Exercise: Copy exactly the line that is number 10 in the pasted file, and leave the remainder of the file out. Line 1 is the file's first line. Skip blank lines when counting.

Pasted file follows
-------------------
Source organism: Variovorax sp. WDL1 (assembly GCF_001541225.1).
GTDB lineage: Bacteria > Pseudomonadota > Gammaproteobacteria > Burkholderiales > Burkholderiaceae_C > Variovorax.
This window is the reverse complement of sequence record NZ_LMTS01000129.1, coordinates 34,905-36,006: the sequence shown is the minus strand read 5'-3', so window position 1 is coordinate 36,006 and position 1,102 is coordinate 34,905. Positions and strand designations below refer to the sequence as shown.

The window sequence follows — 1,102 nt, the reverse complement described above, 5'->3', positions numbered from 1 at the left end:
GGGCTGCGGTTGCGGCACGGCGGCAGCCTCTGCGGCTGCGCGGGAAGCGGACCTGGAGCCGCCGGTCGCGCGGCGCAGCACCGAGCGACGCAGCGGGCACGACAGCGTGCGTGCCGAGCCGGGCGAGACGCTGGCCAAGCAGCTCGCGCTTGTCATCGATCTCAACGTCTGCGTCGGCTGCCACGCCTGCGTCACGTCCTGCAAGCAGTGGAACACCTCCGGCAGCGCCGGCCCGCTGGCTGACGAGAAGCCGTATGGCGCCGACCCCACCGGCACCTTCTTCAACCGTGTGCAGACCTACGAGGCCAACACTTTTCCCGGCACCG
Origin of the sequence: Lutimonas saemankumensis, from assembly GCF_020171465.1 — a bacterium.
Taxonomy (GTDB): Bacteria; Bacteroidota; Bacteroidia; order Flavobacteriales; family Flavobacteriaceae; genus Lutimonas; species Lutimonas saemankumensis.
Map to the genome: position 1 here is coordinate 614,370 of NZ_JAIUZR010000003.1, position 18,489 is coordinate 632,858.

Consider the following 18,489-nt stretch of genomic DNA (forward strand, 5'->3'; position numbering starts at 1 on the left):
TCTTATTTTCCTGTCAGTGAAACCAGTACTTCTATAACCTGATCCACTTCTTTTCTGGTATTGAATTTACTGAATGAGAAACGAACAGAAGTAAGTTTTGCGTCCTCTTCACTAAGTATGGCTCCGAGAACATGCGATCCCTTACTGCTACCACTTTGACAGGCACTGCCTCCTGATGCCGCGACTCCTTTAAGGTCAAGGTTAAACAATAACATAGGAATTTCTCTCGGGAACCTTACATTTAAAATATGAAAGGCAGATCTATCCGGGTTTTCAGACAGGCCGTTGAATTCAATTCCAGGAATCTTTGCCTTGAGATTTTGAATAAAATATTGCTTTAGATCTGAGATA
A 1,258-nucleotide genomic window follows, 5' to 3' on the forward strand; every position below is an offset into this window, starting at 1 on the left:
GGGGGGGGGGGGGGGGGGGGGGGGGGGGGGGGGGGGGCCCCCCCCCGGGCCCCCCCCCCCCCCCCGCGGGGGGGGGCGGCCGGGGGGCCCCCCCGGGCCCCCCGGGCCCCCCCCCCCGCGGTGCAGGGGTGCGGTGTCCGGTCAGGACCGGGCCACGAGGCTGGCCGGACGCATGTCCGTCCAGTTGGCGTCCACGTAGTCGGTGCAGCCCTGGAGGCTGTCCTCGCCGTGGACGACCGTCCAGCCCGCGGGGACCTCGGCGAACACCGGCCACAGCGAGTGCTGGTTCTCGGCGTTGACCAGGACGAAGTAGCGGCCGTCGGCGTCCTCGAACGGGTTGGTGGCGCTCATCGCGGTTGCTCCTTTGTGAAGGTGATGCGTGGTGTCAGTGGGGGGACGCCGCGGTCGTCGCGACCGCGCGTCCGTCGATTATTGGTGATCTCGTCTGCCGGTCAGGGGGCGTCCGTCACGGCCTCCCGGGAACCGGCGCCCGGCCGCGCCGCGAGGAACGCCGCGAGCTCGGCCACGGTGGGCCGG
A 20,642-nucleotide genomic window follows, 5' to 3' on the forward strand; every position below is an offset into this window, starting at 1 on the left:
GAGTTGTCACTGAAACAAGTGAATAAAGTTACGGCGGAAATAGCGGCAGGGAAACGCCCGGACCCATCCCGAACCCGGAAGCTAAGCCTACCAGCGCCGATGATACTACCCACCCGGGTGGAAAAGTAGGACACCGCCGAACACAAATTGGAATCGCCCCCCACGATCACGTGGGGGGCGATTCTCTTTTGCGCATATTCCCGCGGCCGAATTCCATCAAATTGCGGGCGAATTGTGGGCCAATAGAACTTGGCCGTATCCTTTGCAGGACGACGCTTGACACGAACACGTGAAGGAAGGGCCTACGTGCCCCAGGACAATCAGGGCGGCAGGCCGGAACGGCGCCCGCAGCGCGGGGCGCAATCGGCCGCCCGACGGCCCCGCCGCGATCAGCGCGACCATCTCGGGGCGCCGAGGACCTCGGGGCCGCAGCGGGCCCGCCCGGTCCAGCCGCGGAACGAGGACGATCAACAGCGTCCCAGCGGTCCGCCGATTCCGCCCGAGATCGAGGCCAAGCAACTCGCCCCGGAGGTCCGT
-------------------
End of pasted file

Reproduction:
TCTTATTTTCCTGTCAGTGAAACCAGTACTTCTATAACCTGATCCACTTCTTTTCTGGTATTGAATTTACTGAATGAGAAACGAACAGAAGTAAGTTTTGCGTCCTCTTCACTAAGTATGGCTCCGAGAACATGCGATCCCTTACTGCTACCACTTTGACAGGCACTGCCTCCTGATGCCGCGACTCCTTTAAGGTCAAGGTTAAACAATAACATAGGAATTTCTCTCGGGAACCTTACATTTAAAATATGAAAGGCAGATCTATCCGGGTTTTCAGACAGGCCGTTGAATTCAATTCCAGGAATCTTTGCCTTGAGATTTTGAATAAAATATTGCTTTAGATCTGAGATA